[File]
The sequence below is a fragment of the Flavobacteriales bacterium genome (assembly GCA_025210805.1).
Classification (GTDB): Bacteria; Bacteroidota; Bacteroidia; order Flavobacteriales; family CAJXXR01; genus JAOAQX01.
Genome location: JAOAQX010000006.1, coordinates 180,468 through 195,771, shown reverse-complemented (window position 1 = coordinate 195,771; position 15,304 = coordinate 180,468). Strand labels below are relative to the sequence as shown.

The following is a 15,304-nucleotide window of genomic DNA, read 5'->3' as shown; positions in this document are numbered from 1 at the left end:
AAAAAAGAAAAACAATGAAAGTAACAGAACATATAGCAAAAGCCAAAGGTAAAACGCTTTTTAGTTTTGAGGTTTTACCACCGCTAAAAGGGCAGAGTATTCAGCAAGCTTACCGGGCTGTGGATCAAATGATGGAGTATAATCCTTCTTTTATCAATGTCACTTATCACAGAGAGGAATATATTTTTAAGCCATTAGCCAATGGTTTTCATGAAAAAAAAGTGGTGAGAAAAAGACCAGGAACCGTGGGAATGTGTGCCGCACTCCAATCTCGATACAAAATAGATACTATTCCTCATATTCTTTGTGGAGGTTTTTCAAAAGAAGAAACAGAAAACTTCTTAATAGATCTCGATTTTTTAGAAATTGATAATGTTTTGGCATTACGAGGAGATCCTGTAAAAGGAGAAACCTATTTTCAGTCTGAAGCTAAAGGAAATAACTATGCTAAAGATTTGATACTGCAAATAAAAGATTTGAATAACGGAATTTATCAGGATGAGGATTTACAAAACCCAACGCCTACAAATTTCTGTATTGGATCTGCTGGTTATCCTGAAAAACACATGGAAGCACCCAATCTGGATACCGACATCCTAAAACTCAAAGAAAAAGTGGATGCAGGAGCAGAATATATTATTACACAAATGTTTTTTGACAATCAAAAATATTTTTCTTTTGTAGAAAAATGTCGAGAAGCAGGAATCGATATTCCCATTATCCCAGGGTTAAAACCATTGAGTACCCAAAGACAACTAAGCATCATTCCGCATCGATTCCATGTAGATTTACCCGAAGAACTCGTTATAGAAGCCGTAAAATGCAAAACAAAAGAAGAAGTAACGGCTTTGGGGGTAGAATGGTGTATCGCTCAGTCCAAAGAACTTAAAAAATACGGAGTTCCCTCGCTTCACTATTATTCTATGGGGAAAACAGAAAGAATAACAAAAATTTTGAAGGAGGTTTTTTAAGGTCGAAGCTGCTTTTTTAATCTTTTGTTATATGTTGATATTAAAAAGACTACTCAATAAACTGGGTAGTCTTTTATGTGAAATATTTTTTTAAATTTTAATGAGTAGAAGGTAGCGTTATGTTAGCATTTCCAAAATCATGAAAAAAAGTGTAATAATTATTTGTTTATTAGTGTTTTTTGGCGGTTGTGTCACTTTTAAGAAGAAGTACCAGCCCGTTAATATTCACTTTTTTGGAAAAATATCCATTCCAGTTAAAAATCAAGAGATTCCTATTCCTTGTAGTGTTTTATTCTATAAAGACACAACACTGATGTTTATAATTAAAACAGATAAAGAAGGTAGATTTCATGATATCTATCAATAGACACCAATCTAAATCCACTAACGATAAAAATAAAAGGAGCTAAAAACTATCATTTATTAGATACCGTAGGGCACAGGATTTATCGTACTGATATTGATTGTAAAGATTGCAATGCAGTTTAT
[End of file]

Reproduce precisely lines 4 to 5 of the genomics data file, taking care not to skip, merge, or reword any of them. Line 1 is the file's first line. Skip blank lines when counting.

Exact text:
The following is a 15,304-nucleotide window of genomic DNA, read 5'->3' as shown; positions in this document are numbered from 1 at the left end:
AAAAAAGAAAAACAATGAAAGTAACAGAACATATAGCAAAAGCCAAAGGTAAAACGCTTTTTAGTTTTGAGGTTTTACCACCGCTAAAAGGGCAGAGTATTCAGCAAGCTTACCGGGCTGTGGATCAAATGATGGAGTATAATCCTTCTTTTATCAATGTCACTTATCACAGAGAGGAATATATTTTTAAGCCATTAGCCAATGGTTTTCATGAAAAAAAAGTGGTGAGAAAAAGACCAGGAACCGTGGGAATGTGTGCCGCACTCCAATCTCGATACAAAATAGATACTATTCCTCATATTCTTTGTGGAGGTTTTTCAAAAGAAGAAACAGAAAACTTCTTAATAGATCTCGATTTTTTAGAAATTGATAATGTTTTGGCATTACGAGGAGATCCTGTAAAAGGAGAAACCTATTTTCAGTCTGAAGCTAAAGGAAATAACTATGCTAAAGATTTGATACTGCAAATAAAAGATTTGAATAACGGAATTTATCAGGATGAGGATTTACAAAACCCAACGCCTACAAATTTCTGTATTGGATCTGCTGGTTATCCTGAAAAACACATGGAAGCACCCAATCTGGATACCGACATCCTAAAACTCAAAGAAAAAGTGGATGCAGGAGCAGAATATATTATTACACAAATGTTTTTTGACAATCAAAAATATTTTTCTTTTGTAGAAAAATGTCGAGAAGCAGGAATCGATATTCCCATTATCCCAGGGTTAAAACCATTGAGTACCCAAAGACAACTAAGCATCATTCCGCATCGATTCCATGTAGATTTACCCGAAGAACTCGTTATAGAAGCCGTAAAATGCAAAACAAAAGAAGAAGTAACGGCTTTGGGGGTAGAATGGTGTATCGCTCAGTCCAAAGAACTTAAAAAATACGGAGTTCCCTCGCTTCACTATTATTCTATGGGGAAAACAGAAAGAATAACAAAAATTTTGAAGGAGGTTTTTTAAGGTCGAAGCTGCTTTTTTAATCTTTTGTTATATGTTGATATTAAAAAGACTACTCAATAAACTGGGTAGTCTTTTATGTGAAATATTTTTTTAAATTTTAATGAGTAGAAGGTAGCGTTATGTTAGCATTTCCAAAATCATGAAAAAAAGTGTAATAATTATTTGTTTATTAGTGTTTTTTGGCGGTTGTGTCACTTTTAAGAAGAAGTACCAGCCCGTTAATATTCACTTTTTTGGAAAAATATCCATTCCAGTTAAAAATCAAGAGATTCCTATTCCTTGTAGTGTTTTATTCTATAAAGACACAACACTGATGTTTATAATTAAAACAGATAAAGAAGGTAGATTTCATGATATCTATCAATAGACACCAATCTAAATCCACTAACGATAAAAATAAAAGGAGCTAAAAACTATCATTTATTAGATACCGTAGGGCACAGGATTTATCGTACTGATATTGATTGTAAAGATTGCAATGCAGTTTAT